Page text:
Many people who come to the Gaelic College for summer courses make a family holiday of it. Cape Breton is absolutely amazing in the summer. I may be biased, but feel free to check it out for yourself at Destination Cape Breton or Nova Scotia’s Official Tourism Site


Courses offered include: Bagpipes, Bodhran, Weaving, Gaelic Language and Song, Pipe Band Drumming, Cape Breton Fiddle, Cape Breton Stepdancing, Celtic Harp, Highland Dance, Piano Accompaniment and Scottish Small Pipes. Some weeks are just for youths, some for youths and adults combined (great for families) and some just for adults.

Whether you are a beginner or advanced player the bodhran classes cater to all levels. You can take bodhran as an elective or a major. Don’t worry if you don’t have your own drum as I always have extras on hand. I can give you advice about purchasing a drum and you will have a better idea of what you’re looking for after trying different makes.

I’ll be sharing my techniques for playing with dynamic control, loads of new rhythms, changing tones, bodhran etiquette and the art of performance. I will also show many different playing styles and follow the bodhran through its history. I will give you insight on how you can continue to teach yourself after the course.

dsc01053This is a high energy class that will leave a permanent smile on your face. Check out some bodhran class photos from previous years at my Facebook page Feel free to join me there and on my other sites like Twitter and Youtube. I have to admit that I’m a bit slow to reply to comments as I have been completely overwhelmed with amazing feedback from all of you, but please keep the comments and questions coming. I really do appreciate it and it inspires me to share everything I know about bodhran with you.

Email me if you have any questons.and I hope to see you in the summer.

Michelle Stewart

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BBC Virtual Session

by MichelleStewart on October 28, 2009

BBC Radio 2 has a great site for learning and playing along to tunes.

When you visit this page click on “Welcome to the Virtual Session. Click here to join in:”

The Virtual Session box will then open. Click the flashing red arrow in the bottom right corner. You will then see sets of tunes you can play along with and download music for.

This great resource has everything from reels, jigs, slip jigs, hornpipes, polkas, waltzes and even a barndance.

I really like this site and hope you do too.


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I have just uploaded the rest of the 6/8 Jig Section of the bodhran solo covered in the video below and thought you might like the visual aid.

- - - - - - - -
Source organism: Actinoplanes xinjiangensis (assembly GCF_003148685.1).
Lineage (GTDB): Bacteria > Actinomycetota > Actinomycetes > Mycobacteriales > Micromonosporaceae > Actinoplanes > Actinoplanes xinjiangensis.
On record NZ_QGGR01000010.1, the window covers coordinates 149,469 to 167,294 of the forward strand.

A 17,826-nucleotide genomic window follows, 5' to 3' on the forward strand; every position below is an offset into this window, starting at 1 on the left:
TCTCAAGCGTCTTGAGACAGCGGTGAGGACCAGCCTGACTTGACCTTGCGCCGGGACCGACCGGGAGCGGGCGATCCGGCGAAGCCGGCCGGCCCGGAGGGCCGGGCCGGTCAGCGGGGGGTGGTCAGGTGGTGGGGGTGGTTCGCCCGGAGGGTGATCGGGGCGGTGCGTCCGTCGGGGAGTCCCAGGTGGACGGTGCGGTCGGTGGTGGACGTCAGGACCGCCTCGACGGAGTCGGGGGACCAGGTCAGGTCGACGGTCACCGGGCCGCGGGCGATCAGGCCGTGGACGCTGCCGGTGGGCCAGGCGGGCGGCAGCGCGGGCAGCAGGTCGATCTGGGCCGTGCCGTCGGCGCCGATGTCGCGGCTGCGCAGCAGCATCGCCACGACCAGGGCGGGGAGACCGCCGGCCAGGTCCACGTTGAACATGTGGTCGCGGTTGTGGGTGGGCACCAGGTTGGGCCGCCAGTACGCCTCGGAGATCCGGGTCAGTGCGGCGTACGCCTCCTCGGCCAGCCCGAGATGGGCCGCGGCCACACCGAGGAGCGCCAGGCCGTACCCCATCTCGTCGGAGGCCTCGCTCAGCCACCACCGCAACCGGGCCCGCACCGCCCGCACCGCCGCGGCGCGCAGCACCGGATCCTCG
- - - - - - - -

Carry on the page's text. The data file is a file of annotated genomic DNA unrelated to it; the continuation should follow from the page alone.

Just click on the link above to get the pdf and print off  the THREE PAGES to play along with the video.

Here’s a quick guide to using the notation.

Down Arrow = Down Stroke

Up Arrow = Up Stroke

Larger Arrow = Accent (Heavier Beat)

Dash (-) = Rest

Higher the arrows on the lines = the higher the pitch.

H = High Pitch – Push In / Shorten Distance Between Back Hand And Tipper / Roll Thumb Over
M = Medium Pitch – Gentle Hand Pressure In Middle / Medium Distance Between Back Hand / Tipper
L  = Low Pitch – Hand Just Touching But Without Pressure / Furthest Distance From Back Hand / Tipper

When you see a part surrounded by double bars and double dots ll:          :ll   these are repeat signs so play that part twice.

Foot would tap on first beat after each bar line     l   and first beat after each comma.  The commas don’t have any note value.

This should all make sense once you print off the pdf.



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Free Online Metronomes

March 30, 2009

I’ve checked out some free online metronomes and added a few links for you below. They didn’t seem to be able to subdivide the note like I show you in my video, but it depends on whether you want that function or not. This is VERY useful for beginners though. Some also give the option [...]

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Using A Metronome As A Practice Tool

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Join Me At The Gaelic College This Summer

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• Find yourself stuck in a bodhran rut? • Use the same rhythms over and over? • At a plateau and reached the point where you feel you have taught yourself all you can? Well why not take a summer holiday like no other, on the beautiful island of Cape Breton at the Gaelic College [...]

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Bodhran Lesson: Secret To Playing With Dynamics Part 1

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This video explains the Basic Strokes required to play with control.  A must see for those wanting to learn how to play softly .

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Hello world!

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Welcome to BodhranExpert.  I am so excited to give you lots of great bodhran tips and advice. Please be patient while I build my new site and be sure to check back soon. Michelle Stewart